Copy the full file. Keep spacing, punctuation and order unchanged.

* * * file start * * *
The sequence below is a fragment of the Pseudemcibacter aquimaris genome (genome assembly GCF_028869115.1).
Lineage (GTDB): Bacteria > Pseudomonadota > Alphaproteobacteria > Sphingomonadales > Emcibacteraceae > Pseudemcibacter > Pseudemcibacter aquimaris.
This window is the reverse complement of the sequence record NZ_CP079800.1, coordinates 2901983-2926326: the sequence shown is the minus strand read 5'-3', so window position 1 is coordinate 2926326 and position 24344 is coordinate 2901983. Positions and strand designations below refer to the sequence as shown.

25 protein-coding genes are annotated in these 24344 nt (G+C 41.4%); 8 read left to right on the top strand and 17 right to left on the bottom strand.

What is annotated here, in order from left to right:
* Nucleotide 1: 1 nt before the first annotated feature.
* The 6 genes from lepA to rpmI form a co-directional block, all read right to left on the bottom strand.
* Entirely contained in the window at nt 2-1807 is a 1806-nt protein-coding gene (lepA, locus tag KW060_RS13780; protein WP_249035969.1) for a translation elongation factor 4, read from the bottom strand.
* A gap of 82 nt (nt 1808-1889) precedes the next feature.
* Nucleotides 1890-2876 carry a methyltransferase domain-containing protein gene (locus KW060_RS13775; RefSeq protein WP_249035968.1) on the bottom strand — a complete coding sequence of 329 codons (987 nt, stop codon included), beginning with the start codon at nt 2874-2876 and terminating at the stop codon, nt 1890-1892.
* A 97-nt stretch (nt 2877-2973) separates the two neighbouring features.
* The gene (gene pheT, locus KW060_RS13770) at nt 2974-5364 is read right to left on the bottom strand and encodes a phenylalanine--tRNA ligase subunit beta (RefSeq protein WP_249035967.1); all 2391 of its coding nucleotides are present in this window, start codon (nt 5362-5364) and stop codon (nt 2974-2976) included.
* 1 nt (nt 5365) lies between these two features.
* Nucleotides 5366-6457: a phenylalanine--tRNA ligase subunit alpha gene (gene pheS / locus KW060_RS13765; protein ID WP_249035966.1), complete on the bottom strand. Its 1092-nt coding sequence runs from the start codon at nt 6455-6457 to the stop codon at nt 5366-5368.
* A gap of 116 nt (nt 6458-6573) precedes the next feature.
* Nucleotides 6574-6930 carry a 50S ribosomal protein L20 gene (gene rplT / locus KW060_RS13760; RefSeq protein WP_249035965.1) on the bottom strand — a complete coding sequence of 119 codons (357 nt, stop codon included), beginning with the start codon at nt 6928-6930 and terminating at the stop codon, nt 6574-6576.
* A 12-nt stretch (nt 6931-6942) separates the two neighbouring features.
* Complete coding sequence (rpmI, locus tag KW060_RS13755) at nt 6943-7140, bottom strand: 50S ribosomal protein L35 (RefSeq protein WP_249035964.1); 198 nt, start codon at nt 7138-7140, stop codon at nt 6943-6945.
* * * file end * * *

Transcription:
The sequence below is a fragment of the Pseudemcibacter aquimaris genome (genome assembly GCF_028869115.1).
Lineage (GTDB): Bacteria > Pseudomonadota > Alphaproteobacteria > Sphingomonadales > Emcibacteraceae > Pseudemcibacter > Pseudemcibacter aquimaris.
This window is the reverse complement of the sequence record NZ_CP079800.1, coordinates 2901983-2926326: the sequence shown is the minus strand read 5'-3', so window position 1 is coordinate 2926326 and position 24344 is coordinate 2901983. Positions and strand designations below refer to the sequence as shown.

25 protein-coding genes are annotated in these 24344 nt (G+C 41.4%); 8 read left to right on the top strand and 17 right to left on the bottom strand.

What is annotated here, in order from left to right:
* Nucleotide 1: 1 nt before the first annotated feature.
* The 6 genes from lepA to rpmI form a co-directional block, all read right to left on the bottom strand.
* Entirely contained in the window at nt 2-1807 is a 1806-nt protein-coding gene (lepA, locus tag KW060_RS13780; protein WP_249035969.1) for a translation elongation factor 4, read from the bottom strand.
* A gap of 82 nt (nt 1808-1889) precedes the next feature.
* Nucleotides 1890-2876 carry a methyltransferase domain-containing protein gene (locus KW060_RS13775; RefSeq protein WP_249035968.1) on the bottom strand — a complete coding sequence of 329 codons (987 nt, stop codon included), beginning with the start codon at nt 2874-2876 and terminating at the stop codon, nt 1890-1892.
* A 97-nt stretch (nt 2877-2973) separates the two neighbouring features.
* The gene (gene pheT, locus KW060_RS13770) at nt 2974-5364 is read right to left on the bottom strand and encodes a phenylalanine--tRNA ligase subunit beta (RefSeq protein WP_249035967.1); all 2391 of its coding nucleotides are present in this window, start codon (nt 5362-5364) and stop codon (nt 2974-2976) included.
* 1 nt (nt 5365) lies between these two features.
* Nucleotides 5366-6457: a phenylalanine--tRNA ligase subunit alpha gene (gene pheS / locus KW060_RS13765; protein ID WP_249035966.1), complete on the bottom strand. Its 1092-nt coding sequence runs from the start codon at nt 6455-6457 to the stop codon at nt 5366-5368.
* A gap of 116 nt (nt 6458-6573) precedes the next feature.
* Nucleotides 6574-6930 carry a 50S ribosomal protein L20 gene (gene rplT / locus KW060_RS13760; RefSeq protein WP_249035965.1) on the bottom strand — a complete coding sequence of 119 codons (357 nt, stop codon included), beginning with the start codon at nt 6928-6930 and terminating at the stop codon, nt 6574-6576.
* A 12-nt stretch (nt 6931-6942) separates the two neighbouring features.
* Complete coding sequence (rpmI, locus tag KW060_RS13755) at nt 6943-7140, bottom strand: 50S ribosomal protein L35 (RefSeq protein WP_249035964.1); 198 nt, start codon at nt 7138-7140, stop codon at nt 6943-6945.